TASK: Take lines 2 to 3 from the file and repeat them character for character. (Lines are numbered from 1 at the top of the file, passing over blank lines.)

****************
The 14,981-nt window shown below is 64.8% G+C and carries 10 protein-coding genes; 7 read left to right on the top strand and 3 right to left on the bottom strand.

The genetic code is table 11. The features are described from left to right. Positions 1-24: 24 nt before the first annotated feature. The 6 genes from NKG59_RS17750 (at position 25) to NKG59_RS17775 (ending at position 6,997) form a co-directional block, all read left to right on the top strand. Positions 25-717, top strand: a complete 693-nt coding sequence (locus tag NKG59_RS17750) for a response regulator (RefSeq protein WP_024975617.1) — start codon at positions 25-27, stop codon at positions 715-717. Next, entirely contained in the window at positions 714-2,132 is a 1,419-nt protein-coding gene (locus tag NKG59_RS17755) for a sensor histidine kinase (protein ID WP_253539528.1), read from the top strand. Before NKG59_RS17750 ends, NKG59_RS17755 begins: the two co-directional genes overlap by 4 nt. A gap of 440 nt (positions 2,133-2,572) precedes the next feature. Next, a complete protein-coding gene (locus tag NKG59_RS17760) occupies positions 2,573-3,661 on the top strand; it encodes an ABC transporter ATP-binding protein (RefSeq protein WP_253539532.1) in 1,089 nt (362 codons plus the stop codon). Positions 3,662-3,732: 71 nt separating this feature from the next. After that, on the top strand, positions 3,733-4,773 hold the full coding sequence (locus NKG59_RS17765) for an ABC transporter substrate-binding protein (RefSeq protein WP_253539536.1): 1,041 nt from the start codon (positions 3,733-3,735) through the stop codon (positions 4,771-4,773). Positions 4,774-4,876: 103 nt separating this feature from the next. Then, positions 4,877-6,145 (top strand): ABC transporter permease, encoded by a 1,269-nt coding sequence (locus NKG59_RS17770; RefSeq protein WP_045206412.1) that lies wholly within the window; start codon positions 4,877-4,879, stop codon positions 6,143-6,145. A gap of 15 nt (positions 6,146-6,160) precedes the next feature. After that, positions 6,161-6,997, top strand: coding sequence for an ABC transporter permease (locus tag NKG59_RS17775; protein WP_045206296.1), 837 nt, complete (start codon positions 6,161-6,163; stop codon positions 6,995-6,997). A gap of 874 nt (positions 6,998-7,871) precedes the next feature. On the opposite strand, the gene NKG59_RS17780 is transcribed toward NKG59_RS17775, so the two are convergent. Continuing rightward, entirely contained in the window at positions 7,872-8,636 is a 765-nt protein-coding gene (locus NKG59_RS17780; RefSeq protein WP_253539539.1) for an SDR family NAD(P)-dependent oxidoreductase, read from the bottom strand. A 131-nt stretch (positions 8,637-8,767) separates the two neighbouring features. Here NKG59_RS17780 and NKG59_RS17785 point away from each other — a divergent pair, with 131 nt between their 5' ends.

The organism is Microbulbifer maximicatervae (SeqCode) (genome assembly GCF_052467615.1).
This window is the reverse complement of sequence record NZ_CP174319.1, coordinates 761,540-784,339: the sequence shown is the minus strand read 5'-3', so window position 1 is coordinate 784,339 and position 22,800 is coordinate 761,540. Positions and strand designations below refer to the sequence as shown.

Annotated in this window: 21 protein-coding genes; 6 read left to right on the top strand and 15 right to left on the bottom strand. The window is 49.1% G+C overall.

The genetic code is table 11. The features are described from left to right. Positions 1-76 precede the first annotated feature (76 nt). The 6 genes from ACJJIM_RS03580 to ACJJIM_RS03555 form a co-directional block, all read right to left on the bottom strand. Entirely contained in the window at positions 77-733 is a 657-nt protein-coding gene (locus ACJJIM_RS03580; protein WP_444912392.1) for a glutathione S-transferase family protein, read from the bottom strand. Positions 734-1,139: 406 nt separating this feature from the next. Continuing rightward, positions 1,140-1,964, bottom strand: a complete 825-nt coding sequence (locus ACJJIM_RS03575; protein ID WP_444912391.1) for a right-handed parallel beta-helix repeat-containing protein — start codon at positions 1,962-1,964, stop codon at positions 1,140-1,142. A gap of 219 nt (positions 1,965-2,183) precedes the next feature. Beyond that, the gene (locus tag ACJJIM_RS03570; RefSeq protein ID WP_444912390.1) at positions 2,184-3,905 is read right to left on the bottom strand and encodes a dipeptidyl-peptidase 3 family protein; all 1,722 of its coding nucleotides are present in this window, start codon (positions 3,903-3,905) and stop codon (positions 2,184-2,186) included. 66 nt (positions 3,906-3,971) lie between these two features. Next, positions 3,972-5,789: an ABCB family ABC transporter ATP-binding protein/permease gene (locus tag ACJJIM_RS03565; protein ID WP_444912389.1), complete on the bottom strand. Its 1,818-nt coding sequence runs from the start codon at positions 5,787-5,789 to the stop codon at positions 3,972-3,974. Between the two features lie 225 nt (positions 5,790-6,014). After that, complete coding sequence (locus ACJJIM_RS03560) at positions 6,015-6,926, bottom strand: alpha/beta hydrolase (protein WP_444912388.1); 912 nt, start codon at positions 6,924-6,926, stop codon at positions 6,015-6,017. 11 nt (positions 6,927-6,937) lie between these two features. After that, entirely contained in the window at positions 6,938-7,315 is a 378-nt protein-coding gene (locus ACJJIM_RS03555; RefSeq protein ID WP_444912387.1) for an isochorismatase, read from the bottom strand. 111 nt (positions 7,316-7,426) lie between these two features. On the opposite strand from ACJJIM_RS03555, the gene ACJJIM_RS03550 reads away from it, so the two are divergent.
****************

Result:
The genetic code is table 11. The features are described from left to right. Positions 1-24: 24 nt before the first annotated feature. The 6 genes from NKG59_RS17750 (at position 25) to NKG59_RS17775 (ending at position 6,997) form a co-directional block, all read left to right on the top strand. Positions 25-717, top strand: a complete 693-nt coding sequence (locus tag NKG59_RS17750) for a response regulator (RefSeq protein WP_024975617.1) — start codon at positions 25-27, stop codon at positions 715-717. Next, entirely contained in the window at positions 714-2,132 is a 1,419-nt protein-coding gene (locus tag NKG59_RS17755) for a sensor histidine kinase (protein ID WP_253539528.1), read from the top strand. Before NKG59_RS17750 ends, NKG59_RS17755 begins: the two co-directional genes overlap by 4 nt. A gap of 440 nt (positions 2,133-2,572) precedes the next feature. Next, a complete protein-coding gene (locus tag NKG59_RS17760) occupies positions 2,573-3,661 on the top strand; it encodes an ABC transporter ATP-binding protein (RefSeq protein WP_253539532.1) in 1,089 nt (362 codons plus the stop codon). Positions 3,662-3,732: 71 nt separating this feature from the next. After that, on the top strand, positions 3,733-4,773 hold the full coding sequence (locus NKG59_RS17765) for an ABC transporter substrate-binding protein (RefSeq protein WP_253539536.1): 1,041 nt from the start codon (positions 3,733-3,735) through the stop codon (positions 4,771-4,773). Positions 4,774-4,876: 103 nt separating this feature from the next. Then, positions 4,877-6,145 (top strand): ABC transporter permease, encoded by a 1,269-nt coding sequence (locus NKG59_RS17770; RefSeq protein WP_045206412.1) that lies wholly within the window; start codon positions 4,877-4,879, stop codon positions 6,143-6,145. A gap of 15 nt (positions 6,146-6,160) precedes the next feature. After that, positions 6,161-6,997, top strand: coding sequence for an ABC transporter permease (locus tag NKG59_RS17775; protein WP_045206296.1), 837 nt, complete (start codon positions 6,161-6,163; stop codon positions 6,995-6,997). A gap of 874 nt (positions 6,998-7,871) precedes the next feature. On the opposite strand, the gene NKG59_RS17780 is transcribed toward NKG59_RS17775, so the two are convergent. Continuing rightward, entirely contained in the window at positions 7,872-8,636 is a 765-nt protein-coding gene (locus NKG59_RS17780; RefSeq protein WP_253539539.1) for an SDR family NAD(P)-dependent oxidoreductase, read from the bottom strand. A 131-nt stretch (positions 8,637-8,767) separates the two neighbouring features. Here NKG59_RS17780 and NKG59_RS17785 point away from each other — a divergent pair, with 131 nt between their 5' ends.

The organism is Microbulbifer maximicatervae (SeqCode) (genome assembly GCF_052467615.1).